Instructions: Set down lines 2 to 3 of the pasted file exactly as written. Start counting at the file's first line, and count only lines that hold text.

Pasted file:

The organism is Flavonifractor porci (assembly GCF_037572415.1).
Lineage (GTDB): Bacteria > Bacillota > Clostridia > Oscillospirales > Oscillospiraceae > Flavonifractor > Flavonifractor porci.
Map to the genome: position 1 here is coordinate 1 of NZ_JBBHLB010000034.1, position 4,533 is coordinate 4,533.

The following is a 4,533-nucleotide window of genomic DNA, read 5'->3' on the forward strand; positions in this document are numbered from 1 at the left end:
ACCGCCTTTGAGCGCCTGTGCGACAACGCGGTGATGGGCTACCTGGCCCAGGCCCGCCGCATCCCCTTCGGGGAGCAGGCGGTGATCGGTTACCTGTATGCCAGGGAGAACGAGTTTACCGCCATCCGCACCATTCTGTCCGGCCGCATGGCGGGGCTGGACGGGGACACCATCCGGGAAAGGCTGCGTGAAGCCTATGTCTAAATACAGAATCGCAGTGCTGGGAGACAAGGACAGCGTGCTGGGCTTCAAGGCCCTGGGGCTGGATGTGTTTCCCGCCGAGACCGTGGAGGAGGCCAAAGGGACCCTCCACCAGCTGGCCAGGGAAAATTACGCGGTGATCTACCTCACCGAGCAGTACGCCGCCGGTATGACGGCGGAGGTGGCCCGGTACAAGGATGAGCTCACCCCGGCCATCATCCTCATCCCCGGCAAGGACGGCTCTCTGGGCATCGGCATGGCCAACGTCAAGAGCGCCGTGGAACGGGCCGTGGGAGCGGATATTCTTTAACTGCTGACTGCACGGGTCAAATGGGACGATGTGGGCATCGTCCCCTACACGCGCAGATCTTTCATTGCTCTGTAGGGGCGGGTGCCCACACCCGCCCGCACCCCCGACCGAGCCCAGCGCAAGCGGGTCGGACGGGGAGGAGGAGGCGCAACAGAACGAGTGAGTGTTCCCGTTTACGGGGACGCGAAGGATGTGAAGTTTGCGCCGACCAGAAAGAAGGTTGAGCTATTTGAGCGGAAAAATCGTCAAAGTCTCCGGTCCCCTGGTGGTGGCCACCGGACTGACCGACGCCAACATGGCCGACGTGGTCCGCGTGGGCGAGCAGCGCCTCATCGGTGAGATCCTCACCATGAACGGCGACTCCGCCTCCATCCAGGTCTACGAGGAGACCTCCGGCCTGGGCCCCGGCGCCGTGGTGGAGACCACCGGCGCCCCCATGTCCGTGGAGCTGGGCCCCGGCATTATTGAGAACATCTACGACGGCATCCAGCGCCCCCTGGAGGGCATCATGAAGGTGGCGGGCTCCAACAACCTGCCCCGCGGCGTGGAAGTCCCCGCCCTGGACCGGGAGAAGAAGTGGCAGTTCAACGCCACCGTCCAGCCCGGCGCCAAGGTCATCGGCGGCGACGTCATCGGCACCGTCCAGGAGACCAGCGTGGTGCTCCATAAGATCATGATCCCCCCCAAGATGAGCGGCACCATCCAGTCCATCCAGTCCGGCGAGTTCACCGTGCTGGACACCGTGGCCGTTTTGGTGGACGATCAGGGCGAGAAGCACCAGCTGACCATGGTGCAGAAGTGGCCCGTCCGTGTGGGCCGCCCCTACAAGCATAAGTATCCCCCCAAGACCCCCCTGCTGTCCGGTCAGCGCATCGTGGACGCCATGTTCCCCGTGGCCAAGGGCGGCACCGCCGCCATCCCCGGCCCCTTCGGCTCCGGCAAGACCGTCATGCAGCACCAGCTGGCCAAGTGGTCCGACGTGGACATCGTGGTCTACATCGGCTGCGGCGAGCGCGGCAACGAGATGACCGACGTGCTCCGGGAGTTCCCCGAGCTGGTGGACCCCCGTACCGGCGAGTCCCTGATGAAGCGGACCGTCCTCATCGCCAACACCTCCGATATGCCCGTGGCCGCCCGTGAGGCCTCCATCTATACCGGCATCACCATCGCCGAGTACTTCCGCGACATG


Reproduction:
Lineage (GTDB): Bacteria > Bacillota > Clostridia > Oscillospirales > Oscillospiraceae > Flavonifractor > Flavonifractor porci.
Map to the genome: position 1 here is coordinate 1 of NZ_JBBHLB010000034.1, position 4,533 is coordinate 4,533.